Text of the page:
Wilem, Simmon, and I filed out the door, murmuring our good-byes. Puppet was already reading and did not make any response. Wilem closed the door, separating the three of us from the cozy candlelit quiet of Puppet’s rooms. Wordlessly we moved down the hall a ways from the door before we spoke.

“So that’s Puppet,” I said blandly. “Interesting fellow. Bit of a character.”

“You could say that,” Wilem said dryly.

“I’ve got to go,” Simmon said anxiously. “I’m already late for observation. We're still on for...” He looked around nervously. "... for tonight?" I nodded and he hurried off in the quick walk that was the closest thing to running that was allowed in the Archives.

Meanwhile, Wilem dug an iron drab from his purse. He held it out to me, his expression vaguely sour.

“Giving up so easy?” I teased, vaguely surprised. “You don’t have anything for proof but that guy’s word, and unless you hadn’t noticed, he’s one short step away from a long stay in the Crockery.” We reached the stairwell and started to climb.

Wilem’s frown deepened. “I know some people who would say the same thing about you,” he said with more than a hint of reproach. “Puppet’s word is good enough for me.”

Slightly embarrassed, I took the coin. “I’m still curious. I’m going to look a little more into the Amyr. If I find out he was wrong I’ll own up to it.”

Wilem shook his head. “Puppet isn’t wrong about the Archives. I’d bet a silver talent against your drab that what you find backs him up.”

“Oh.” I pocketed the coin. “I don’t think I’ll take that bet.”

He flashed a brief, white grin at me. “Too bad.”

Westeros [Q&A]Patrick Rothfuss Chat Thread

2012-05-17 Admissions Interview

Part I at Pat's Blog

Part II at Tor.com's Rothfuss Reread

Kingkiller art by Nathan Taylor

The Name of the Wind movie poster

Amyr

*fan colored

The Name of the Wind recap

TV Tropes*

Interviews

LA TIMES 3-28-2012

HC: So if you were to make a list, what would be the top five fantasy clichés that people should avoid?

PR: Boy, it’s hard to limit it to just five…

1. Prophecy. I don’t ever want to read another novel about “the chosen one.”

2. The helpless damsel. I’ve known a fair number of damsels in my day. The vast majority of them don’t need saving.

3. Elves with bows who live in trees. Dwarves with axes who live in caves. It was fine when Tolkien did it, but that was 60 years ago. It’s time for us to move on.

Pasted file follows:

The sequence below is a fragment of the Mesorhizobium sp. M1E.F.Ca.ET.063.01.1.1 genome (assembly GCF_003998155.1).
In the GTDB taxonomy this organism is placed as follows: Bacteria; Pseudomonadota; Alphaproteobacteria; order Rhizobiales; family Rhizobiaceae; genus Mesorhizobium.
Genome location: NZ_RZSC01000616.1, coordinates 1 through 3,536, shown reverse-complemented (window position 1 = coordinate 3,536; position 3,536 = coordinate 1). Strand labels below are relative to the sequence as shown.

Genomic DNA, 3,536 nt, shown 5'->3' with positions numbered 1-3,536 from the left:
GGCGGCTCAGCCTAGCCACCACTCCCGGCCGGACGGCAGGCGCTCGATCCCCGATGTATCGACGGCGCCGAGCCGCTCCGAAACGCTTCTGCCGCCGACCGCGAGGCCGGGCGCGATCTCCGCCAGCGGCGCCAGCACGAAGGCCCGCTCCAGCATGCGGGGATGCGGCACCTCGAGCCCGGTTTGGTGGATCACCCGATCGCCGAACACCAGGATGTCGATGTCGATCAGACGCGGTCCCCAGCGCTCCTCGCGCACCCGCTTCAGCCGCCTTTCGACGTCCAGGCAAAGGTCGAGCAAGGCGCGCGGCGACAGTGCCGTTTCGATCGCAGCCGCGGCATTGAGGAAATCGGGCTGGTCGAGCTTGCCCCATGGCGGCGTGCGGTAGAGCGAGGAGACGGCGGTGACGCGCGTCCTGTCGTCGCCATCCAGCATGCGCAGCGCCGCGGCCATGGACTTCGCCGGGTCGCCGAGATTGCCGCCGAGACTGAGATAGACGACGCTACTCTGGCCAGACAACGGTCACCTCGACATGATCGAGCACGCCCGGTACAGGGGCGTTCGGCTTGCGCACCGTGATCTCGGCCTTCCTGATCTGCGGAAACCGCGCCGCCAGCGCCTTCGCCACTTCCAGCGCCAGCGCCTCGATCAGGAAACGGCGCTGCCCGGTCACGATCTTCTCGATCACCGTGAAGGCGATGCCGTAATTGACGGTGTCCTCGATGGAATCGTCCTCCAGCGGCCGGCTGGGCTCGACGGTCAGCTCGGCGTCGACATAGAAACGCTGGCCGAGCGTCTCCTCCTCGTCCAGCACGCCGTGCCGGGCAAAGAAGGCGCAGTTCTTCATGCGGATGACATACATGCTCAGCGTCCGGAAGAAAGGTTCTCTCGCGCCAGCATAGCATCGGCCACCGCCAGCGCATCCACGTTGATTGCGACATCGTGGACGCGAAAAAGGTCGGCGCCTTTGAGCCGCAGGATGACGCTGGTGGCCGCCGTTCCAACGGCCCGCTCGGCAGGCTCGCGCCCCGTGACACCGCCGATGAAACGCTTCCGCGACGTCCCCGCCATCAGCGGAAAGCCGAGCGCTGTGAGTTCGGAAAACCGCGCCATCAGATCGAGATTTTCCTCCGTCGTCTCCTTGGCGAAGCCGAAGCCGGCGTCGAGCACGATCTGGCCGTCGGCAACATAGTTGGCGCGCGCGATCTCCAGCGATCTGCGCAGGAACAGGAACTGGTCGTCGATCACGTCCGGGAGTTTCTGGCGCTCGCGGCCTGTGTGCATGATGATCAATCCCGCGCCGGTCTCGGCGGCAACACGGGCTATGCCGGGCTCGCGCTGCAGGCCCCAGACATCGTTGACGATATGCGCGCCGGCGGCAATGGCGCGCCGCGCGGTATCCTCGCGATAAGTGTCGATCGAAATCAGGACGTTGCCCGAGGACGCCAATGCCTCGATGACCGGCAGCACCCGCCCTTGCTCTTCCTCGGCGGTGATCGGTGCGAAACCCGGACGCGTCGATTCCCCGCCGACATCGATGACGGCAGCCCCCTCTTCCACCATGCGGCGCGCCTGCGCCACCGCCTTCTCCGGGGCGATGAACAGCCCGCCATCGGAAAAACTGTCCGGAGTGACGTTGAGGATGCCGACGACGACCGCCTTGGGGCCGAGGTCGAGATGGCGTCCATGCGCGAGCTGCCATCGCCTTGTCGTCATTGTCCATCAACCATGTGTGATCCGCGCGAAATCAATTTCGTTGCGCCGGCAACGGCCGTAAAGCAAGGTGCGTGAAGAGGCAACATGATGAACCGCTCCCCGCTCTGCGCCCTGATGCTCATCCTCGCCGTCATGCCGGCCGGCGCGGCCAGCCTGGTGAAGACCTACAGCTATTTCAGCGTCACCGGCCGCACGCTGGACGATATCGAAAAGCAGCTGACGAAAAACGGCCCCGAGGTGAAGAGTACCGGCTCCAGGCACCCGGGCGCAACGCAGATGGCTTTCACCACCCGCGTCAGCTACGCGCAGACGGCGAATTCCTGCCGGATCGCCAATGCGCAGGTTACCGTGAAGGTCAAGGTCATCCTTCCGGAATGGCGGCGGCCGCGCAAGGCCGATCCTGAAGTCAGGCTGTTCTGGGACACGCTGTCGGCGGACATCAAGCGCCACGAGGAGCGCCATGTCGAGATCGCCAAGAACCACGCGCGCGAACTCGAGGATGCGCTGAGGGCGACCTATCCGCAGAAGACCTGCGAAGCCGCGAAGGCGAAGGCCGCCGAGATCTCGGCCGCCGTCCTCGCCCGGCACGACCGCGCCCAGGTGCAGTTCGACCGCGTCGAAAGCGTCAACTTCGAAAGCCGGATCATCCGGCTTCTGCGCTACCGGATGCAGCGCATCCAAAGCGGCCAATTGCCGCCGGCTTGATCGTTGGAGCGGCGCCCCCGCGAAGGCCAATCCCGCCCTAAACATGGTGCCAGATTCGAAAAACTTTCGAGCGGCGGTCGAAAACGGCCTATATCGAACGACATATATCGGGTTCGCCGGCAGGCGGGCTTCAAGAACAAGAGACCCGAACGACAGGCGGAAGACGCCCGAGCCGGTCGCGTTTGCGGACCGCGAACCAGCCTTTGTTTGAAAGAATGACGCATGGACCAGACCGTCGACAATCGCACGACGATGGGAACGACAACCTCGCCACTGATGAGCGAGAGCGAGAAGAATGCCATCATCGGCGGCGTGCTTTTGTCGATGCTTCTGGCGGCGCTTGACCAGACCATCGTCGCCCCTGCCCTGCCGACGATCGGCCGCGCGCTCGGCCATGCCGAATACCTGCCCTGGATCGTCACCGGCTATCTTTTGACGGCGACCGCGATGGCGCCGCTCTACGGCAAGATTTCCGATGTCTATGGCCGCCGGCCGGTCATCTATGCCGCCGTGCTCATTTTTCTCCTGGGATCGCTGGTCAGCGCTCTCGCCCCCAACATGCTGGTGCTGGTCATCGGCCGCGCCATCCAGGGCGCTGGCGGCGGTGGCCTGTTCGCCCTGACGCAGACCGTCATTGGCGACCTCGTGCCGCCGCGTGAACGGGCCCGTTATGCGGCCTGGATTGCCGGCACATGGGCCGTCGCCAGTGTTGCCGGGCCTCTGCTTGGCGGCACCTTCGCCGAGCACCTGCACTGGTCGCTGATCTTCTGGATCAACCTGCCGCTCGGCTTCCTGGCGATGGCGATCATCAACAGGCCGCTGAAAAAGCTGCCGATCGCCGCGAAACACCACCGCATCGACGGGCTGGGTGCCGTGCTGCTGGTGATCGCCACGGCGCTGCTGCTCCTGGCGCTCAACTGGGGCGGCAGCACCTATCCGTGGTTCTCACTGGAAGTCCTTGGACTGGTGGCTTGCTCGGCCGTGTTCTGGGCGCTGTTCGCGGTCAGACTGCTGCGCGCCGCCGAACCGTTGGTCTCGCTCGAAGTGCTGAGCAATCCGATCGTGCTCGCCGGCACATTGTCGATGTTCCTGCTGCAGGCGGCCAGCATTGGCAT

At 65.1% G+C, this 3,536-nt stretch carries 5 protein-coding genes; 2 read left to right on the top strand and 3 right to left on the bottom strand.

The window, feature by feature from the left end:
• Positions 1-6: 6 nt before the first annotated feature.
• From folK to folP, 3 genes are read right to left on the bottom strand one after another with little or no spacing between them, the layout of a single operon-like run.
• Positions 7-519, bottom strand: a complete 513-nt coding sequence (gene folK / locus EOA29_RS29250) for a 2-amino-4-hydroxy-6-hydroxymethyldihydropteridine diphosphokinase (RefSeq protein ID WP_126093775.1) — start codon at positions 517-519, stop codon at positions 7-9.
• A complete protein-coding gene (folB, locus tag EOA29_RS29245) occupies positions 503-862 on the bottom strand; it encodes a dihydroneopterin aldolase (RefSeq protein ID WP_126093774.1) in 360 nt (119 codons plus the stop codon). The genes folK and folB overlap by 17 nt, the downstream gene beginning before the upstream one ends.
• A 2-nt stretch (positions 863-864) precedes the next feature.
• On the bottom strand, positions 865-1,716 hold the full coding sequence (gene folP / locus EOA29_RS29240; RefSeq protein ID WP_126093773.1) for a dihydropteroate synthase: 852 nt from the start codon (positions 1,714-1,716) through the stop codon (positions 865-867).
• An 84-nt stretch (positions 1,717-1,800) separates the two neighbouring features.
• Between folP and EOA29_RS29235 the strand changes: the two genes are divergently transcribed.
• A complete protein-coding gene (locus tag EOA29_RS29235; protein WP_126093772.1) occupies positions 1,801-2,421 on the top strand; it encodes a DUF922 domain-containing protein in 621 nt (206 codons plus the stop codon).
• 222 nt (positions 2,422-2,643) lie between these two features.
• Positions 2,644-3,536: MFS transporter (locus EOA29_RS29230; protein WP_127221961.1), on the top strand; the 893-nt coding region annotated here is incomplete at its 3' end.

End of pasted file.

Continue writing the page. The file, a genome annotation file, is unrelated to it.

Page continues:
4. Brooding vampires. Any sort of vampire should probably be avoided at this point. The genre is kinda overrun.

5. Dragons. As above.

Patrick Rothfuss interviews Terry Brooks interviews...

Part I

Part II

Part III

Part IV

Though honestly, I’m not much for planning my stories out ahead of time. At least not in a formally outlined way. I have the shape of them in my head, and then I just run with it, making changes as the story develops.

The downside is that I have to do a lot of revision to make things hang together properly. Plus things happen like my novellas turning into novels. But the upside is that I leave the door wide open for something wonderful to happen. Some of the best parts in my books haven’t been part of my original plan.

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Teaching the Controversy: a post under construction since 09-18-2013

So, will there be another trilogy?

Recently, blogger and freelance writer Jeff Peters posted the raw transcript for an interview he conducted with Patrick Rothfuss before the release of The Name of the Wind. Peters conducted the interview for a front page article in U-Wisconsin-Stevens Point's The Pointer, celebrating the success of one of their own. The following is from part 2.

So now that you’re mostly done with writing the trilogy are you working on anything new?

Yup. I’m working on revising the second book so it will be ready for publication. I’ve got a really cool idea for like an urban fairy tale set in Madison. Big city, um, sort of like what if fairies were real, and they didn’t go away, and they’re sort of working around the edges of society. And where better for old forgotten fairies to like hang out than a city like Madison. Right in the middle of a huge forest. All of Wisconsin is a forest. Like 45% of our state is still covered in forest.

Somebody suggested – they met me first as a fantasy novelist and then they read the College Survival Guide – and they said, “You are funny. You have to write an urban fantasy set in college with the same tone — the same sarcastic, funny, deranged character. And I think that’s a good idea. But I am also thinking of the next trilogy as well. All these characters have more things to do after this first trilogy is done.

So you’re going to try to stay in the same world?

I like the world. I spent a long time building it. It always pissed me off when an author created a place I loved and a bunch of characters that I loved, and then they just walk away from it. Your like, “Hey, these are my friends, how dare you just leave them withering on the vine.” So yeah, I’ll definitely be coming back to the world.

Will you do the new trilogy before doing the Madison story?

That’s hard. Part of it depends on what people want more. Part of it depends on which one ends up being more done. If I get really inspired to write one and it’s done, maybe it will come out first.